Have I lost my head? Somewhat, yes… But not for the reasons you think.
Recently I started asking questions about one of the newest trends in electric guitars, and all of its benefits and drawbacks. The main benefit is weight distribution! Holy Molly, definitely an improvement and extreme relief. Besides, headless guitars seem to be “the new thing” (Sorry, not sorry, Steinberger!) and I’ve seen a few people that I admire getting these and swearing by them, so I found me a cheap one on Amazon and went to town for it.
This guitar is extremely well built. Period! The fact that anyone is able to make this and sell it for that price is beyond amazing! The frets are a work of art, stainless steel art, to be precise, the neck finish is impeccable, even if the woods themselves are a little grainy, the satin finishes are top quality and the body work is excellent. No rough edges, nothing to complain about, no splinters, etc…
I’m not a huge fan of the finished top, but beggars can’t be choosers at $439 Canadian Maple Cookies.
The neck profile is extremely comfortable to play with and it adapts well for most people’s needs. Even though the strings that it ships with can be questionable (They look like D’Addario XLs but feel like 6-monthold Slinkies) but this might be due to my preference for coated strings and also affected by the 10-46 gauge installed at the factory vs my 9-42 delicate hands’ preference.
And unfortunately, this is where the good ends: well built, comfortable, and extremely inexpensive.
Hardware… The cavity electronics are okay at best, which is expected for a guitar of that cost. I was expecting to replace all of these with higher quality components and it would have been an extremely welcome upgrade. Pickups were nothing to write home about but they did the job. Every time I tried to record something real though, I found myself processing the bejeesus out of the tracks since they were dull and lifeless in the raw track (This was all using my own patches on the Headrush Pedalboard) So I know these patches can sound really good.
No worries, I ordered a set of Fishman Fluence Modern pickups that I was planning on putting in to replace the stock ones and it would all have been good.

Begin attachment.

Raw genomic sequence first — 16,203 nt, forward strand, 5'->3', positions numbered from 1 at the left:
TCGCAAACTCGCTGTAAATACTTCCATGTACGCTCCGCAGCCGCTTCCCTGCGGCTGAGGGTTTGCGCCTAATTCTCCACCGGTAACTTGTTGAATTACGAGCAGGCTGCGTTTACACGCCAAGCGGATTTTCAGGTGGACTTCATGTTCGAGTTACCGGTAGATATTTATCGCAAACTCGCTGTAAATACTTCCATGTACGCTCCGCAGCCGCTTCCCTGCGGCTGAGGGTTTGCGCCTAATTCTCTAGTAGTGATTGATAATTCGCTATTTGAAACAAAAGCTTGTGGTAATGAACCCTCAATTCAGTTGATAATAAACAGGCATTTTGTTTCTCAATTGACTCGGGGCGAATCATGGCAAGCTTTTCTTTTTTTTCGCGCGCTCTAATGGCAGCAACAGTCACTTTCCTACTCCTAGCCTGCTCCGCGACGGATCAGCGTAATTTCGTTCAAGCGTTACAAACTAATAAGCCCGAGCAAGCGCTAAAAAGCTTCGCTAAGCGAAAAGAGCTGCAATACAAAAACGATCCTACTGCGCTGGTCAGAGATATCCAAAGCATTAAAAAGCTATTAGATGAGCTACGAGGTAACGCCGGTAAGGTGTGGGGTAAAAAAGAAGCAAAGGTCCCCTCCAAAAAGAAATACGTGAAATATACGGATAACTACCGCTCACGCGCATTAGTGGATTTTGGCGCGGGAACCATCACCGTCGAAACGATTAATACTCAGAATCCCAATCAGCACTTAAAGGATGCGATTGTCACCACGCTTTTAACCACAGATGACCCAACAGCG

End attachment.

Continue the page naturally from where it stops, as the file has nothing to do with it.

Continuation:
The top veneer can be a little unpleasant to look at, but this is extremely subjective. (I am extremely partial to the Natural look, but it wasn’t available at the time of my purchase) I’ve had people tell me that they love the way it looks, so it might just be me, but I’m still knocking some points because of that.
And The Reason Why It’s Going Back…
The bridge is short of unusable, that’s it. Plainly said, it makes the guitar almost unplayable. It requires a separate tool to tune the guitar, which is kind of silly on its own, but then the slightest turn on the peg, and the pitch changes by an entire postal code it seems, then there’s the fact that it stays in tune kiiiiinda okay ish, and that getting it to an acceptable recording standard will take longer than changing strings on 10 Floyd Rose equipped guitars, makes the W1 very difficult to recommend.
Setting string height and intonation can be little challenging, but if you’ve done it on other guitars, it’s not difficult to figure out.
Imagine having the opportunity to jam live on stream with rock legend, Thomas McRocklin (Bad for Good anyone?) and have your guitar legit quit and go incredibly out of tune in front of hundreds of people… Well, that really happened and it was at that exact moment that I decided that the W1 would not be sticking around for much longer… And it’s going back to Amazon.
So… What Now?
Well… I’m tainted and will definitely transition over to headless guitars. For those interested in giving them a chance, I certainly recommend the EART W2 with a hardtail bridge and covered pickups. Definitely worth for the price, and a hardtail bridge will be a lot easier to upgrade in the future.
I will be shopping around, even though I’m certainly swayed into the Kiesel bandwagon and that’s probably where I’m going to be looking at…